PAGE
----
Councillor Aspden Promotes Debunked Theory that Road-Building Reduces Congestion
City of York Council’s Executive met on Thursday 16th June 2022. Among the items discussed was a proposal to dual northern sections of York Outer Ring Road (YORR), about an hour into the meeting.
Speaking in support of the road-building project, Councillor Keith Aspden, the Council Leader, promoted the debunked theory that road-building reduces congestion.
He also stated that dualling the ring road would see car journeys “move out of the city centre”.
‘Upgrading the Ring Road provides us with an opportunity to reduce congestion and journey times for the thousands of local residents who use it, but the project also enables us to enhance pedestrian and cycle facilities along the network, and would see car journeys move out of the city centre, supporting our work to improve air quality in the city centre.’Councillor keith aspden
These comments are repeated on the York Liberal Democrats website.
Road-Building Does Not Reduce Congestion
The proposition that road-building reduces congestion has been thoroughly debunked, with research going back decades.
According to the Fundamental Law of Road Congestion, Vehicle Kilometres Travelled increase in direct proportion to the number of lane kilometres available. Therefore road-building results in the same amount of congestion but with higher overall volumes of traffic.
Further, the evidence is that increasing capacity does not reduce traffic volumes elsewhere.
‘Increasing lane kilometres for one type of road diverts little traffic from other types of road’.duranton & Turner, the fundamental law of road congestion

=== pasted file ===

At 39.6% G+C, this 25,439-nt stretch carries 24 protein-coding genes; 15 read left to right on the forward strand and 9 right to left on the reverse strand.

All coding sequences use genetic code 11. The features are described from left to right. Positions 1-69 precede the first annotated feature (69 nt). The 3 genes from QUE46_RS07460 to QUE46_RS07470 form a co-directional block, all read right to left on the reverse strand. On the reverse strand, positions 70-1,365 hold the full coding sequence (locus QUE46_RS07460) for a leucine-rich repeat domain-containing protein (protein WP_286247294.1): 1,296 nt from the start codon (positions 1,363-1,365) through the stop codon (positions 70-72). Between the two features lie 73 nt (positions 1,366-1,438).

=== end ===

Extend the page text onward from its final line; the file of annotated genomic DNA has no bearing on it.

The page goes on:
This indicates that the hope that traffic will “move out of the city centre” is misplaced.
Is there any evidence for the proposition in York? As far as I can tell, it is simply an assertion that has been repeated so often that no one questions it.
The Impact of Road Projects in England
Although much of the evidence on road-building and congestion is from America, the Campaign for the Protection of Rural England (CPRE) commissioned a report called The Impact of Road Projects in England.
It showed that road projects generate traffic over and above background increases. Further, they have a long-lasting negative impact on landscape and biodiversity, and there is little evidence of economic benefits.
York’s Climate and Transport Strategies
York is developing a climate strategy, but its “ambition” is to be net zero by 2030.
The city is also drafting a Local Transport Strategy which will be closely aligned to the climate strategy. Transport emissions will have to be cut by 71% by 2030, which means a 25% reduction in vehicle miles.
It is obvious that dualling YORR goes against the climate and transport strategies – so why is it still happening? It seems as though they are trying to push the YORR project through before the strategies are complete.
And why are Councillor Aspden and his colleagues using thoroughly debunked theories as justifications for road-building?
My best guess is that they lack the courage to explain the situation honestly and openly to the people of York.